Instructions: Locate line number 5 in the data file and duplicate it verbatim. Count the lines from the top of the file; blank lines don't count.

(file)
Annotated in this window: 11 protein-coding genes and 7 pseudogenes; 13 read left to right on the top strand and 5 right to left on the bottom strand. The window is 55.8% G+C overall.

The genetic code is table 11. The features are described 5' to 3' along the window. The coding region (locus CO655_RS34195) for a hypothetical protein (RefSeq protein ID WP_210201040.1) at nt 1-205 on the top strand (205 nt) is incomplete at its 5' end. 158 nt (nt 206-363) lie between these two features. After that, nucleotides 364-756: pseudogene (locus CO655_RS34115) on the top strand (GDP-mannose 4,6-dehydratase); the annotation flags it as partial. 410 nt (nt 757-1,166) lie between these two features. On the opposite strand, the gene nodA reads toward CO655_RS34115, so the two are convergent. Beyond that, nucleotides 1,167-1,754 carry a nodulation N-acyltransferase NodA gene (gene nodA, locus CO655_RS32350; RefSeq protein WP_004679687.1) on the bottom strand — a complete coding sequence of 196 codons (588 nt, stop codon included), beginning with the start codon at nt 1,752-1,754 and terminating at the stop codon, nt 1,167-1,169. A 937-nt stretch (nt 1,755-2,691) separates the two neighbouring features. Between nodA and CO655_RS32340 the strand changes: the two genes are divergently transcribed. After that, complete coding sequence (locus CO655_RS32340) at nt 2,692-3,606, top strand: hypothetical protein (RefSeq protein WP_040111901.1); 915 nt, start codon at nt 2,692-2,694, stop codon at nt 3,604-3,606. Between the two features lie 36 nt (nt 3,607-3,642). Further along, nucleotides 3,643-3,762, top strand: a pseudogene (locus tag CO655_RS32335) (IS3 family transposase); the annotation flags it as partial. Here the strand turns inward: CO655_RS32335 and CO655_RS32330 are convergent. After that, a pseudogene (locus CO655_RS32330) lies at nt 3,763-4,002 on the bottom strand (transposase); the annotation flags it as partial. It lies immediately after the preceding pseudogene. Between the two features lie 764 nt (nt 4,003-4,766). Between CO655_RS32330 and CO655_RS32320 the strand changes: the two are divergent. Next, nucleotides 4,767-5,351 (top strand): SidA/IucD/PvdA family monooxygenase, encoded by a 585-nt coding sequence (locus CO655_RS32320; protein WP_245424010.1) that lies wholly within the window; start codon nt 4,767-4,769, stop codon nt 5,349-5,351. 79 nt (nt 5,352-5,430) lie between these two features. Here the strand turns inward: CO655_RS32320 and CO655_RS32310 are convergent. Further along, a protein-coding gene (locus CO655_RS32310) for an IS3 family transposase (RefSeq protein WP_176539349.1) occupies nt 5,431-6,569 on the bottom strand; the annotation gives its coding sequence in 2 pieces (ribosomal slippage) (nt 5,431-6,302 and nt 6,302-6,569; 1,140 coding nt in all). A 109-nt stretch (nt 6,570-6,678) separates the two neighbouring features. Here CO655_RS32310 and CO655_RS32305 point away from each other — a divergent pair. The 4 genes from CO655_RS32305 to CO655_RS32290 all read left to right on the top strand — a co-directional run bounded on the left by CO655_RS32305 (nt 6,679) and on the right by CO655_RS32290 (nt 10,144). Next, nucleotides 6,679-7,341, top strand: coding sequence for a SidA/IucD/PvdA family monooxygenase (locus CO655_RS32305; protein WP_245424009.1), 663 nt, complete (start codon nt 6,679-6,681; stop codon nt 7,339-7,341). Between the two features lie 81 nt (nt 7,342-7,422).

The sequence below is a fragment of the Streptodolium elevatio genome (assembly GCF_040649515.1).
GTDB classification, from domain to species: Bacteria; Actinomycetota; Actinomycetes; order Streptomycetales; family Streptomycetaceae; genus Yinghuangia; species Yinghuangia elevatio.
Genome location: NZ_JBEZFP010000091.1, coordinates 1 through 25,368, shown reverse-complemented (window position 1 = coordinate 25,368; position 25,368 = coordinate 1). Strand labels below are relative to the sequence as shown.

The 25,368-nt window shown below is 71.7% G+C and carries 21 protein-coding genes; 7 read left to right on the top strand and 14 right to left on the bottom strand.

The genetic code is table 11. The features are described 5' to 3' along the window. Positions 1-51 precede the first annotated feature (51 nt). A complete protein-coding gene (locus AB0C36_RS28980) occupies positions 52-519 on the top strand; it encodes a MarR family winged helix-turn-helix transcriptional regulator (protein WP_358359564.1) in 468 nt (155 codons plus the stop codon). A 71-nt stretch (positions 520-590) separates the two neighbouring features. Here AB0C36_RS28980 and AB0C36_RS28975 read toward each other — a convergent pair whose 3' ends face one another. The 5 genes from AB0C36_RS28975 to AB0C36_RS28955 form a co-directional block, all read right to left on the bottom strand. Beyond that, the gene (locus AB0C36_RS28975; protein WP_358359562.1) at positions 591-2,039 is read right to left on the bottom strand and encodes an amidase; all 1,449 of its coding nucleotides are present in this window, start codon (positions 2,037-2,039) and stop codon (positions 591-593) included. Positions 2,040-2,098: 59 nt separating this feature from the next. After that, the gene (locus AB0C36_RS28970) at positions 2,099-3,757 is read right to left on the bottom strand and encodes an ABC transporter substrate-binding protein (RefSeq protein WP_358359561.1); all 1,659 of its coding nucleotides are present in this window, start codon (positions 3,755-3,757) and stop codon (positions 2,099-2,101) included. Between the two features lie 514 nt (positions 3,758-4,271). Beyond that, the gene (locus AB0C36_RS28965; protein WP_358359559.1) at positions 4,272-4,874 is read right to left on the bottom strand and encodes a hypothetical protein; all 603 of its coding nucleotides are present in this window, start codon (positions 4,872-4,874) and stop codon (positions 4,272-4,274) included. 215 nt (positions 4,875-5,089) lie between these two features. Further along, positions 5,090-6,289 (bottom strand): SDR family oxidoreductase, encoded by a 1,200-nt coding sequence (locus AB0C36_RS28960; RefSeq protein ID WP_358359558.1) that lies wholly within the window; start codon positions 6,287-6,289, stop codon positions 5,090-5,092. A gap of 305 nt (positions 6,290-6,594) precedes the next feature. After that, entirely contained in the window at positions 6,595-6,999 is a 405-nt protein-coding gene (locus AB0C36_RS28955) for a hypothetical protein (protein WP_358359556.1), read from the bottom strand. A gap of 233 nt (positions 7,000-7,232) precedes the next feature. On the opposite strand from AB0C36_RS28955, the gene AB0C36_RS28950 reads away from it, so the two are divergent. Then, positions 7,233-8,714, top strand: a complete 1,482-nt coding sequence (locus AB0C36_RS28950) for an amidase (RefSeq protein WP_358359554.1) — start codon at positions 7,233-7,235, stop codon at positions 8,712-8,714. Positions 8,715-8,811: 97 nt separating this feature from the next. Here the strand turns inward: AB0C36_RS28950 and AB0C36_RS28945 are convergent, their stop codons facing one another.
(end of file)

Genome location: NZ_JBEZFP010000091.1, coordinates 1 through 25,368, shown reverse-complemented (window position 1 = coordinate 25,368; position 25,368 = coordinate 1). Strand labels below are relative to the sequence as shown.